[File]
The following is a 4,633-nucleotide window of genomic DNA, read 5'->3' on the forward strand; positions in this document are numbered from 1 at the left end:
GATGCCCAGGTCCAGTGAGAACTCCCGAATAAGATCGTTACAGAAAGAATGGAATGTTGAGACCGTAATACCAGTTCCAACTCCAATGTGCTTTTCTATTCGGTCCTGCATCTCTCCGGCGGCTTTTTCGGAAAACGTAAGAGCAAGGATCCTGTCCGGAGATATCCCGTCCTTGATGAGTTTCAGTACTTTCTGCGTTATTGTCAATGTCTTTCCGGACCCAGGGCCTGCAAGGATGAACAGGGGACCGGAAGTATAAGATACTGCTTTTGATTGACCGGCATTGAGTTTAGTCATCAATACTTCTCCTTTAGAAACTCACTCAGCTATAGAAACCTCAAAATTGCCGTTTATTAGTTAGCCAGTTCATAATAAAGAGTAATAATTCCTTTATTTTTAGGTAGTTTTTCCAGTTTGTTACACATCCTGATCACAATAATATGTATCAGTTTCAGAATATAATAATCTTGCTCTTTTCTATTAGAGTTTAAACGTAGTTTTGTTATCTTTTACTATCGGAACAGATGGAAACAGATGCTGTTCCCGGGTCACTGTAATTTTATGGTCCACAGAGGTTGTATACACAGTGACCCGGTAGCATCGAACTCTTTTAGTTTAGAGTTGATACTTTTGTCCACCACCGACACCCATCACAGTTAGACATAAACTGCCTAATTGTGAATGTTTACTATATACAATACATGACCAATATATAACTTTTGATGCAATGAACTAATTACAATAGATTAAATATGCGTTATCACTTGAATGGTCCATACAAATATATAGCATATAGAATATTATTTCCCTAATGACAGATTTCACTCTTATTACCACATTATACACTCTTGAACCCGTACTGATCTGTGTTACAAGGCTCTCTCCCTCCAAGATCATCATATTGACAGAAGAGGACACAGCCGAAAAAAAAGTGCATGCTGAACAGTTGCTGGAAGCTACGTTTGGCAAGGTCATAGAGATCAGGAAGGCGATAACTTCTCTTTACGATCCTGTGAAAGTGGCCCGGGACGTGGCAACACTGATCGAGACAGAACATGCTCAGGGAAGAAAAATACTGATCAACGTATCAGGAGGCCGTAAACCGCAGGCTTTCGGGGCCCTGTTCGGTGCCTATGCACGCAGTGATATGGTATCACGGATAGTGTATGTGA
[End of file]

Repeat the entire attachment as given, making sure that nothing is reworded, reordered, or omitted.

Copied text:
The following is a 4,633-nucleotide window of genomic DNA, read 5'->3' on the forward strand; positions in this document are numbered from 1 at the left end:
GATGCCCAGGTCCAGTGAGAACTCCCGAATAAGATCGTTACAGAAAGAATGGAATGTTGAGACCGTAATACCAGTTCCAACTCCAATGTGCTTTTCTATTCGGTCCTGCATCTCTCCGGCGGCTTTTTCGGAAAACGTAAGAGCAAGGATCCTGTCCGGAGATATCCCGTCCTTGATGAGTTTCAGTACTTTCTGCGTTATTGTCAATGTCTTTCCGGACCCAGGGCCTGCAAGGATGAACAGGGGACCGGAAGTATAAGATACTGCTTTTGATTGACCGGCATTGAGTTTAGTCATCAATACTTCTCCTTTAGAAACTCACTCAGCTATAGAAACCTCAAAATTGCCGTTTATTAGTTAGCCAGTTCATAATAAAGAGTAATAATTCCTTTATTTTTAGGTAGTTTTTCCAGTTTGTTACACATCCTGATCACAATAATATGTATCAGTTTCAGAATATAATAATCTTGCTCTTTTCTATTAGAGTTTAAACGTAGTTTTGTTATCTTTTACTATCGGAACAGATGGAAACAGATGCTGTTCCCGGGTCACTGTAATTTTATGGTCCACAGAGGTTGTATACACAGTGACCCGGTAGCATCGAACTCTTTTAGTTTAGAGTTGATACTTTTGTCCACCACCGACACCCATCACAGTTAGACATAAACTGCCTAATTGTGAATGTTTACTATATACAATACATGACCAATATATAACTTTTGATGCAATGAACTAATTACAATAGATTAAATATGCGTTATCACTTGAATGGTCCATACAAATATATAGCATATAGAATATTATTTCCCTAATGACAGATTTCACTCTTATTACCACATTATACACTCTTGAACCCGTACTGATCTGTGTTACAAGGCTCTCTCCCTCCAAGATCATCATATTGACAGAAGAGGACACAGCCGAAAAAAAAGTGCATGCTGAACAGTTGCTGGAAGCTACGTTTGGCAAGGTCATAGAGATCAGGAAGGCGATAACTTCTCTTTACGATCCTGTGAAAGTGGCCCGGGACGTGGCAACACTGATCGAGACAGAACATGCTCAGGGAAGAAAAATACTGATCAACGTATCAGGAGGCCGTAAACCGCAGGCTTTCGGGGCCCTGTTCGGTGCCTATGCACGCAGTGATATGGTATCACGGATAGTGTATGTGA